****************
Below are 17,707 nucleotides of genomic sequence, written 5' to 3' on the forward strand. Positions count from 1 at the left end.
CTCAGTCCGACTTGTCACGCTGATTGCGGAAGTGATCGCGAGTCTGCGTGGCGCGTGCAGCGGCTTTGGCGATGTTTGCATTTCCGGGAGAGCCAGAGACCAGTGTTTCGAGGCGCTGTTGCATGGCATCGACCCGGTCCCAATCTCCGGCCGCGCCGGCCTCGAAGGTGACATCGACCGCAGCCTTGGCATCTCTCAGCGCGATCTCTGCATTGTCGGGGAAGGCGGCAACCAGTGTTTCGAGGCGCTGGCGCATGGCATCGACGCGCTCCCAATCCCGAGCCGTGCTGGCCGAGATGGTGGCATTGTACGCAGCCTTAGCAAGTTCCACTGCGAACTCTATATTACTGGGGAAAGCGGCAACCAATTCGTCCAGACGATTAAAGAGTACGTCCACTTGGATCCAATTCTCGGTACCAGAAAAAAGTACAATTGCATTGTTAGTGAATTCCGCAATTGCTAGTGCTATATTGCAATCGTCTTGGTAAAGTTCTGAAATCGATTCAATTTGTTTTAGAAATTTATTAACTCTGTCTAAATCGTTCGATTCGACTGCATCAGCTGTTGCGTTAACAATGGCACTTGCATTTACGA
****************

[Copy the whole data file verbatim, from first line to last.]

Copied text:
Below are 17,707 nucleotides of genomic sequence, written 5' to 3' on the forward strand. Positions count from 1 at the left end.
CTCAGTCCGACTTGTCACGCTGATTGCGGAAGTGATCGCGAGTCTGCGTGGCGCGTGCAGCGGCTTTGGCGATGTTTGCATTTCCGGGAGAGCCAGAGACCAGTGTTTCGAGGCGCTGTTGCATGGCATCGACCCGGTCCCAATCTCCGGCCGCGCCGGCCTCGAAGGTGACATCGACCGCAGCCTTGGCATCTCTCAGCGCGATCTCTGCATTGTCGGGGAAGGCGGCAACCAGTGTTTCGAGGCGCTGGCGCATGGCATCGACGCGCTCCCAATCCCGAGCCGTGCTGGCCGAGATGGTGGCATTGTACGCAGCCTTAGCAAGTTCCACTGCGAACTCTATATTACTGGGGAAAGCGGCAACCAATTCGTCCAGACGATTAAAGAGTACGTCCACTTGGATCCAATTCTCGGTACCAGAAAAAAGTACAATTGCATTGTTAGTGAATTCCGCAATTGCTAGTGCTATATTGCAATCGTCTTGGTAAAGTTCTGAAATCGATTCAATTTGTTTTAGAAATTTATTAACTCTGTCTAAATCGTTCGATTCGACTGCATCAGCTGTTGCGTTAACAATGGCACTTGCATTTACGA